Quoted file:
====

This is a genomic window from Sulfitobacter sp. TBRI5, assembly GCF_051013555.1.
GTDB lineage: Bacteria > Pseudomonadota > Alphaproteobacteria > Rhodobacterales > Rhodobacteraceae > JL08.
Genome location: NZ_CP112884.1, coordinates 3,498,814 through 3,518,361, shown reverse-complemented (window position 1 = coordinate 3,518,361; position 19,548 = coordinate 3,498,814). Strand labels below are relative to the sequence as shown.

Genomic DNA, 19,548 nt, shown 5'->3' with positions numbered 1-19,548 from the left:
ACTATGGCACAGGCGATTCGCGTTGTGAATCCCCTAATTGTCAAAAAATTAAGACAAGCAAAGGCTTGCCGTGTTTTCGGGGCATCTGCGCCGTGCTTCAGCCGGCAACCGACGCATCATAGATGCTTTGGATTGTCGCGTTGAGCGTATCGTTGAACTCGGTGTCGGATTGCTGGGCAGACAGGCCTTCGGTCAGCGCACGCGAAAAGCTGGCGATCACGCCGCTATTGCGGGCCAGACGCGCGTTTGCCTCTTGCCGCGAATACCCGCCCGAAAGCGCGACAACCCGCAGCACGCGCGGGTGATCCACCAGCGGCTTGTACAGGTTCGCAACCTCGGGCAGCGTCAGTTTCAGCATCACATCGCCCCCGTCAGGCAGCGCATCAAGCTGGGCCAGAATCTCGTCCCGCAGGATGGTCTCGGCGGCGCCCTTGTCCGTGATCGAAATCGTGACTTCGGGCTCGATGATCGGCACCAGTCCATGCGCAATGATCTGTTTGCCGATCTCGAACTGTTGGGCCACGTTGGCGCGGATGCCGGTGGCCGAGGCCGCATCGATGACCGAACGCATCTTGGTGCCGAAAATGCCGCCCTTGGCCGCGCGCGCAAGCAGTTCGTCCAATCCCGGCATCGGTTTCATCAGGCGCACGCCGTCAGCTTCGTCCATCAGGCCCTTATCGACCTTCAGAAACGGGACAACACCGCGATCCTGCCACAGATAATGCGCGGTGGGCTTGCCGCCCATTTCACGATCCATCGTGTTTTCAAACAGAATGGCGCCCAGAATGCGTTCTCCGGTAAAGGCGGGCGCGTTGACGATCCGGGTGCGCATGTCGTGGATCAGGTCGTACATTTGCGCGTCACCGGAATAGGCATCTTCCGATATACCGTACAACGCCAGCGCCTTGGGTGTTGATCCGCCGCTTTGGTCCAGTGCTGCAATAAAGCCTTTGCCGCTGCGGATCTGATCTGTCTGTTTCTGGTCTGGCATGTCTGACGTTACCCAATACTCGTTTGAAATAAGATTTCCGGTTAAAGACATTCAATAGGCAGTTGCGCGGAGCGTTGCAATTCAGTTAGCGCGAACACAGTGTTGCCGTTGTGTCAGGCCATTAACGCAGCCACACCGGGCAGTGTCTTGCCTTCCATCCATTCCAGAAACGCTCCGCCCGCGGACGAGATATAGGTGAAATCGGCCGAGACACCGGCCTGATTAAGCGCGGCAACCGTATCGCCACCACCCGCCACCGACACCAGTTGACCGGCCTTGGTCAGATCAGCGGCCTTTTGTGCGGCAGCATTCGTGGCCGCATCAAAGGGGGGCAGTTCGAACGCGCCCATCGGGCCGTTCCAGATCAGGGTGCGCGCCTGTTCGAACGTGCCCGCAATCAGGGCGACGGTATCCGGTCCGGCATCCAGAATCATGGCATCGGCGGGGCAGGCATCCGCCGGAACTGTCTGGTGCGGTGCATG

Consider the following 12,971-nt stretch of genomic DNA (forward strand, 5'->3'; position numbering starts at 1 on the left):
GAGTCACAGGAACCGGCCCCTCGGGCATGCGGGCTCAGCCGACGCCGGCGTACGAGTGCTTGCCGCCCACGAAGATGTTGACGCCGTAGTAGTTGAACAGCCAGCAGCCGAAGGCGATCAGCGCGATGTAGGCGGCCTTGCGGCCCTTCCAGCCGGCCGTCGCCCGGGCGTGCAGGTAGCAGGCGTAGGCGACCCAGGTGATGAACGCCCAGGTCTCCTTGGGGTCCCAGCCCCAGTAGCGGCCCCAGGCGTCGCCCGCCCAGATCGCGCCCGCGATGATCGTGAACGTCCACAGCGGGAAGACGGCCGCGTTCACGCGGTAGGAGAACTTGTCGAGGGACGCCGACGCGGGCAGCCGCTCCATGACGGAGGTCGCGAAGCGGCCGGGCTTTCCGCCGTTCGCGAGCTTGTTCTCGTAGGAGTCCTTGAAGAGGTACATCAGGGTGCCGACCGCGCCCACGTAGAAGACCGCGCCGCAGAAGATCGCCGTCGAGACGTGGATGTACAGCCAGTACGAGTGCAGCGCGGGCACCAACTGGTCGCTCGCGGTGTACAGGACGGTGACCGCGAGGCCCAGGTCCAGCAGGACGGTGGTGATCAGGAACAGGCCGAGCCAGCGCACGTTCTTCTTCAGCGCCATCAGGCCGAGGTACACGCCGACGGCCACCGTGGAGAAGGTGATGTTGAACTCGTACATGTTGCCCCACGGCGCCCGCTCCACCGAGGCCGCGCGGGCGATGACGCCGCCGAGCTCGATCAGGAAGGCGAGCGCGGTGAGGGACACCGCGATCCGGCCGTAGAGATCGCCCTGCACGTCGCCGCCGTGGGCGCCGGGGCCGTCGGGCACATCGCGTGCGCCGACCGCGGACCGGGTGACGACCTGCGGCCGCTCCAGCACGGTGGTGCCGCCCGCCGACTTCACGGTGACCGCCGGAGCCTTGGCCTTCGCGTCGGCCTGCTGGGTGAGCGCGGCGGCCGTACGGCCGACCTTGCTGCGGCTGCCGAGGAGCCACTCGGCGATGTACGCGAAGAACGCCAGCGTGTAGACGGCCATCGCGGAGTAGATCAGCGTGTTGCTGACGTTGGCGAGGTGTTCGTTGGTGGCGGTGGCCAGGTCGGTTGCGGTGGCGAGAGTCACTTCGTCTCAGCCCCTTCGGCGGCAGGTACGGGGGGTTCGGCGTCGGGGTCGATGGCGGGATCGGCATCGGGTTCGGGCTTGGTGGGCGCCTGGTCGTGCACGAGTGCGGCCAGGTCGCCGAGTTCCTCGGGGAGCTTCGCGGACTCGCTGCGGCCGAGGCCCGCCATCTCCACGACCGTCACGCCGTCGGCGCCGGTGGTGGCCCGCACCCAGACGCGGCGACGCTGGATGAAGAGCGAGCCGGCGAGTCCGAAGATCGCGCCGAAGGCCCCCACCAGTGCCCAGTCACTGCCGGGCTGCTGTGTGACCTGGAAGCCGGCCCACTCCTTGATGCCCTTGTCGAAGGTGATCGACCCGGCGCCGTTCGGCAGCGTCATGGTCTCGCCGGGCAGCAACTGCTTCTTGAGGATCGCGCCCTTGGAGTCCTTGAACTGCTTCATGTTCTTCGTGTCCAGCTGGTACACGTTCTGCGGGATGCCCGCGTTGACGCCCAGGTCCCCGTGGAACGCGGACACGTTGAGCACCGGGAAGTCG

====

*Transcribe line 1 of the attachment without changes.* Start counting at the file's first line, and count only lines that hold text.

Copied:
This is a genomic window from Sulfitobacter sp. TBRI5, assembly GCF_051013555.1.